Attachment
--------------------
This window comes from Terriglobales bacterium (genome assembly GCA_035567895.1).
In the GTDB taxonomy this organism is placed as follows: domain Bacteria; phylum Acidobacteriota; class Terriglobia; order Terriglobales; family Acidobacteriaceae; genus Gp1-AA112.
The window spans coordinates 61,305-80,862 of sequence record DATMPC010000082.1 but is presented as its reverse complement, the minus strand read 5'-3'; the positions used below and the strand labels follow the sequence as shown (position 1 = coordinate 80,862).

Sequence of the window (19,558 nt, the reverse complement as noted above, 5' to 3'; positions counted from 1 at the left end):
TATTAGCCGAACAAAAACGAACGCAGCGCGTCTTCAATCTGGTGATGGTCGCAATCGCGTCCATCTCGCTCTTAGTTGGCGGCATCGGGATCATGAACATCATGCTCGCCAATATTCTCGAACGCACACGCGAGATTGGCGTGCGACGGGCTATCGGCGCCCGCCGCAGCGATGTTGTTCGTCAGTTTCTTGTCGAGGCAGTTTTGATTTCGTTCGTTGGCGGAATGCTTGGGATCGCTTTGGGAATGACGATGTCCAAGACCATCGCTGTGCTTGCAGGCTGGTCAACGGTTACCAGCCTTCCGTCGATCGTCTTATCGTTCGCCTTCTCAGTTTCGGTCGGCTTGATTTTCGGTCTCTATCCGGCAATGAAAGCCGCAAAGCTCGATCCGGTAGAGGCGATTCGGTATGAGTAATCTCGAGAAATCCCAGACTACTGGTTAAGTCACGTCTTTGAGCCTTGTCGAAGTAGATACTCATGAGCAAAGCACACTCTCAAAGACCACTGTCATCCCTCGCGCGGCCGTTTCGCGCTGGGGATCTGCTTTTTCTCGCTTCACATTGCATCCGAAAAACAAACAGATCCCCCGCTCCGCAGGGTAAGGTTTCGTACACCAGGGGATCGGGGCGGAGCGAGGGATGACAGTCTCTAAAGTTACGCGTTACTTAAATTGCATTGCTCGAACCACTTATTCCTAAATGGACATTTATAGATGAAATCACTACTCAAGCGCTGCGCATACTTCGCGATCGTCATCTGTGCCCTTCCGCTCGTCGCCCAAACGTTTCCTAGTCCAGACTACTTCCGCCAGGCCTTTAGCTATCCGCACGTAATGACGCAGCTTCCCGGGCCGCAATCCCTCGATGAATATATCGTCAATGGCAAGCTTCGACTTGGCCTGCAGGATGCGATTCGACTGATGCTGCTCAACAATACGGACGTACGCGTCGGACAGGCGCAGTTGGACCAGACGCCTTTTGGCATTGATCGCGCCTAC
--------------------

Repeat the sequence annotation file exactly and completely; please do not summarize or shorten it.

This window comes from Terriglobales bacterium (genome assembly GCA_035567895.1).
In the GTDB taxonomy this organism is placed as follows: domain Bacteria; phylum Acidobacteriota; class Terriglobia; order Terriglobales; family Acidobacteriaceae; genus Gp1-AA112.
The window spans coordinates 61,305-80,862 of sequence record DATMPC010000082.1 but is presented as its reverse complement, the minus strand read 5'-3'; the positions used below and the strand labels follow the sequence as shown (position 1 = coordinate 80,862).

Sequence of the window (19,558 nt, the reverse complement as noted above, 5' to 3'; positions counted from 1 at the left end):
TATTAGCCGAACAAAAACGAACGCAGCGCGTCTTCAATCTGGTGATGGTCGCAATCGCGTCCATCTCGCTCTTAGTTGGCGGCATCGGGATCATGAACATCATGCTCGCCAATATTCTCGAACGCACACGCGAGATTGGCGTGCGACGGGCTATCGGCGCCCGCCGCAGCGATGTTGTTCGTCAGTTTCTTGTCGAGGCAGTTTTGATTTCGTTCGTTGGCGGAATGCTTGGGATCGCTTTGGGAATGACGATGTCCAAGACCATCGCTGTGCTTGCAGGCTGGTCAACGGTTACCAGCCTTCCGTCGATCGTCTTATCGTTCGCCTTCTCAGTTTCGGTCGGCTTGATTTTCGGTCTCTATCCGGCAATGAAAGCCGCAAAGCTCGATCCGGTAGAGGCGATTCGGTATGAGTAATCTCGAGAAATCCCAGACTACTGGTTAAGTCACGTCTTTGAGCCTTGTCGAAGTAGATACTCATGAGCAAAGCACACTCTCAAAGACCACTGTCATCCCTCGCGCGGCCGTTTCGCGCTGGGGATCTGCTTTTTCTCGCTTCACATTGCATCCGAAAAACAAACAGATCCCCCGCTCCGCAGGGTAAGGTTTCGTACACCAGGGGATCGGGGCGGAGCGAGGGATGACAGTCTCTAAAGTTACGCGTTACTTAAATTGCATTGCTCGAACCACTTATTCCTAAATGGACATTTATAGATGAAATCACTACTCAAGCGCTGCGCATACTTCGCGATCGTCATCTGTGCCCTTCCGCTCGTCGCCCAAACGTTTCCTAGTCCAGACTACTTCCGCCAGGCCTTTAGCTATCCGCACGTAATGACGCAGCTTCCCGGGCCGCAATCCCTCGATGAATATATCGTCAATGGCAAGCTTCGACTTGGCCTGCAGGATGCGATTCGACTGATGCTGCTCAACAATACGGACGTACGCGTCGGACAGGCGCAGTTGGACCAGACGCCTTTTGGCATTGATCGCGCCTAC